Monday, February 1, 2016

Glia as a Platform--The Basics

Artificial Neural Networks

What is Glia?

Glia is a distributed platform concept designed to bring public and private enterprise along with citizens and public/private business leaders, along with knowledge networks together to “design, develop and deliver the future of urban auto transportation”.
These vested parties and stakeholders are the 'social business ecosystem', with Glia as its 'Organizational Operating System'.
The Glia architecture places the power hubs of urban auto transportation system within the cities themselves, to the benefit of their local business people, and citizens.
The platform allows cities worldwide to 'plug into' the system, allowing networks of scale.

Glia is a business and organizational model that enables a distributed approach to Transportation as a Service (TaaS), and for orchestrating the complexity of third party vendors, the public sector, along with empowered individuals for the design, development and delivery of such a service.

The name Glia comes from a neurological cell dubbed the “social glue”, an ideal name for social networks with a purpose. What started as a terrific, smart and engaged group of people on the interest based social network, Google Plus, who were looking for ways to develop a social platform to create socially beneficial businesses, products and services, Glia has evolved to focus on the future of our urban auto transportation.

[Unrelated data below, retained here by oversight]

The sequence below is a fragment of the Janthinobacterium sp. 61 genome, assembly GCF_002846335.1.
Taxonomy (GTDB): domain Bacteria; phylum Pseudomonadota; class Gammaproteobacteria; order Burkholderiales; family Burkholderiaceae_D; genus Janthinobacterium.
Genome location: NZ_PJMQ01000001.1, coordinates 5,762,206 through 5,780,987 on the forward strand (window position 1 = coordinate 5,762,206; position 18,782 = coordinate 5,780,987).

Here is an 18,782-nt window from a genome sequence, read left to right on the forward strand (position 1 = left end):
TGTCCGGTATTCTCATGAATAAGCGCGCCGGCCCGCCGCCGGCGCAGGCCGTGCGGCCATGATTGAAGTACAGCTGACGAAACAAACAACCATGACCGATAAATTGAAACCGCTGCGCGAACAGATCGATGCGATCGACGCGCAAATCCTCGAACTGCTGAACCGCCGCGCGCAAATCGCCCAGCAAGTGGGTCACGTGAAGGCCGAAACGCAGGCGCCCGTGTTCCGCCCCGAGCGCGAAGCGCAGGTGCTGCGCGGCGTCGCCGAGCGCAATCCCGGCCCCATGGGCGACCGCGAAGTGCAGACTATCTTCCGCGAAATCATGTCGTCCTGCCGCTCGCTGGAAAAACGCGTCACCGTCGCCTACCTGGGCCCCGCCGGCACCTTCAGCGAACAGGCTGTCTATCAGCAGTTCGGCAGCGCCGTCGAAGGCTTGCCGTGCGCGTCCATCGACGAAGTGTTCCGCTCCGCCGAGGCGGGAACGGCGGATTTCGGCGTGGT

More than just a platform, it is an economic philosophy to harmonize society and business, and the development of people for what some are calling the Fourth Industrial Revolution

Why Do We Need Such A Platform?

A well designed and populated platform allows anyone with a vested interest to contribute to the process of value creation. Platforms have the ability to attract the wide and diverse knowledge and expertise necessary to solve complex problems, and co-develop the kinds of innovation needed for new value creation.

When it comes to something as complex as auto transportation as a service, where a large variety of public and private stakeholders are involved, we can bring all of them together in an online space, to share knowledge and insights, collaborate, co-design, and imagineer the future of urban transportation.

Platforms, and the social-business ecosystems they develop, also distribute risk and reward, making for robust and resilient businesses, that are highly adaptive to the ever shifting and evolving economic landscape. Because of their community driven nature, these platforms are much more sensitive to local economies over that of the corporate models.

The key to platform performance is its ability to attract and aggregate networks of knowledge and skills. Geography or singular business units are no barriers to these networks, and as platforms expand from city to city, the sharing and creative capacity grows exponentially.
Deep pools of the necessary knowledge, know how and expertise can form into clusters, furthering the ability of the platform to high performance.

A strong sense of community, ownership, and vested interest often becomes a defining aspect of the well designed platform.